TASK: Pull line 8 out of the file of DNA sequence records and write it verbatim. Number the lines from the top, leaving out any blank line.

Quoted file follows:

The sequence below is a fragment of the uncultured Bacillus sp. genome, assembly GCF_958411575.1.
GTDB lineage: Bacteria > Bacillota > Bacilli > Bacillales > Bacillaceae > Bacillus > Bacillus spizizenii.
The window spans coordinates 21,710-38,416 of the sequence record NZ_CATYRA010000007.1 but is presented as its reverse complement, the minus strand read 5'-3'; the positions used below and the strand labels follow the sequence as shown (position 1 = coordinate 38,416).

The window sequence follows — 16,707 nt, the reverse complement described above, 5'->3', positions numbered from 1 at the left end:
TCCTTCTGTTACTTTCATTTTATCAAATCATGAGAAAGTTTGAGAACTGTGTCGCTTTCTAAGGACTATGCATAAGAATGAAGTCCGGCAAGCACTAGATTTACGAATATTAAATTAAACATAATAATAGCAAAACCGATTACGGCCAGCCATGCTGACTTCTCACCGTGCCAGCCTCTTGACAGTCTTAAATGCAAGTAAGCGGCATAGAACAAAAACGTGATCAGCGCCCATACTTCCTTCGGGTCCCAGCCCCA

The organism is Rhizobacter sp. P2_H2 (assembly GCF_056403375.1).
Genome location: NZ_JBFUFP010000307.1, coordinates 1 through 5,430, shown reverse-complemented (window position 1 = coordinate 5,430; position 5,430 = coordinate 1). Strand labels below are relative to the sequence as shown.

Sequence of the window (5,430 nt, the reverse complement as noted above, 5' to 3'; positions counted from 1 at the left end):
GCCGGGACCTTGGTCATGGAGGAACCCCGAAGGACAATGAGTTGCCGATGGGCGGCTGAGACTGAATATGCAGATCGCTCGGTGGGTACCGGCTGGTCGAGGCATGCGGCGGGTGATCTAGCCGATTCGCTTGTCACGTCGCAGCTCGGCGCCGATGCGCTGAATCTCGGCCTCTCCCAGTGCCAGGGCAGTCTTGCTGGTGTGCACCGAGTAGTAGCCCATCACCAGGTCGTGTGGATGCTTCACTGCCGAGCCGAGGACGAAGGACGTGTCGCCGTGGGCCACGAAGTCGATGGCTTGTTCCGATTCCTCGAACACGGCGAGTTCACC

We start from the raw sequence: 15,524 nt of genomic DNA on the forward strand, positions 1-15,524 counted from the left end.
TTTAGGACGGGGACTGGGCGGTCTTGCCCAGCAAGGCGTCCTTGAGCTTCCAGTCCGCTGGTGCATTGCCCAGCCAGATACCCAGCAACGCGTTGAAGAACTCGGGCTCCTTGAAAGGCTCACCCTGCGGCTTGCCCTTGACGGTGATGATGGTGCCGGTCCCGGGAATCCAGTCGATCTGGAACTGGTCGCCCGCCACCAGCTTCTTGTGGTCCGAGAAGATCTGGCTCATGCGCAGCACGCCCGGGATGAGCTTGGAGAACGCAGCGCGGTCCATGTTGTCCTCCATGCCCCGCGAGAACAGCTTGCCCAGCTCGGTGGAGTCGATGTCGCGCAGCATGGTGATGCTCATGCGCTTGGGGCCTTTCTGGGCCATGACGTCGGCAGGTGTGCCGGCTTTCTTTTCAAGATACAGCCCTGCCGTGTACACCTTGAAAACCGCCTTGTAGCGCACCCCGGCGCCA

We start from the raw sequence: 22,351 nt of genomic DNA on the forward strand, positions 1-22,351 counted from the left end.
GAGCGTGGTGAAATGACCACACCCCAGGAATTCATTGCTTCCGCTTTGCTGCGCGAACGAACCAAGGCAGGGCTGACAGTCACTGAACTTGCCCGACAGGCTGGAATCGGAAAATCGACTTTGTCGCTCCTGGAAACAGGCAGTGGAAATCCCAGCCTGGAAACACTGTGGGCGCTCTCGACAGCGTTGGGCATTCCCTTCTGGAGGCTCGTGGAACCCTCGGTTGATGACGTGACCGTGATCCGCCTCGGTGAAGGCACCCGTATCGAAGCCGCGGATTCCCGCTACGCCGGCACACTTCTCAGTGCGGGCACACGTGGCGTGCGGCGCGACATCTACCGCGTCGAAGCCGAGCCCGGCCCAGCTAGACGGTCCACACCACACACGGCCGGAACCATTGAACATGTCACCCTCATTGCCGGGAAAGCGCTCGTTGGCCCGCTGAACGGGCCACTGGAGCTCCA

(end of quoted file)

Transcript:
Sequence of the window (5,430 nt, the reverse complement as noted above, 5' to 3'; positions counted from 1 at the left end):